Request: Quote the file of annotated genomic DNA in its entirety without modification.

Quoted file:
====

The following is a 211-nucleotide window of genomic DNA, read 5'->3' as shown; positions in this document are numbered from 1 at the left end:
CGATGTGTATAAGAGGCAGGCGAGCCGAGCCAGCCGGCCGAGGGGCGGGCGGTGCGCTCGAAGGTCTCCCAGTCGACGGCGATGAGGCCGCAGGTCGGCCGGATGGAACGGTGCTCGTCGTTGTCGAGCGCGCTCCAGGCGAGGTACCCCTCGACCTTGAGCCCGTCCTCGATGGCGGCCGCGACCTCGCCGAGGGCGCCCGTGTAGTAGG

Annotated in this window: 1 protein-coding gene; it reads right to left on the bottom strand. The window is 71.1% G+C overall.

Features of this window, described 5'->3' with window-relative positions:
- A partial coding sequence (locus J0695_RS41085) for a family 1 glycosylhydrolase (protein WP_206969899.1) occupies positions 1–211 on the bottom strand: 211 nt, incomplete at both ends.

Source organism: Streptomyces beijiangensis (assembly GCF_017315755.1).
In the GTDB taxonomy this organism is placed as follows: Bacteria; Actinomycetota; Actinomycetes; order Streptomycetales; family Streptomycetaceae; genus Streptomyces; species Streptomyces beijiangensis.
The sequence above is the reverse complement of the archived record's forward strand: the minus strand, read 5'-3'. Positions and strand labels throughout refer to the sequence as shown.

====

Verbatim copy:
The following is a 211-nucleotide window of genomic DNA, read 5'->3' as shown; positions in this document are numbered from 1 at the left end:
CGATGTGTATAAGAGGCAGGCGAGCCGAGCCAGCCGGCCGAGGGGCGGGCGGTGCGCTCGAAGGTCTCCCAGTCGACGGCGATGAGGCCGCAGGTCGGCCGGATGGAACGGTGCTCGTCGTTGTCGAGCGCGCTCCAGGCGAGGTACCCCTCGACCTTGAGCCCGTCCTCGATGGCGGCCGCGACCTCGCCGAGGGCGCCCGTGTAGTAGG

Annotated in this window: 1 protein-coding gene; it reads right to left on the bottom strand. The window is 71.1% G+C overall.

Features of this window, described 5'->3' with window-relative positions:
- A partial coding sequence (locus J0695_RS41085) for a family 1 glycosylhydrolase (protein WP_206969899.1) occupies positions 1–211 on the bottom strand: 211 nt, incomplete at both ends.

Source organism: Streptomyces beijiangensis (assembly GCF_017315755.1).
In the GTDB taxonomy this organism is placed as follows: Bacteria; Actinomycetota; Actinomycetes; order Streptomycetales; family Streptomycetaceae; genus Streptomyces; species Streptomyces beijiangensis.
The sequence above is the reverse complement of the archived record's forward strand: the minus strand, read 5'-3'. Positions and strand labels throughout refer to the sequence as shown.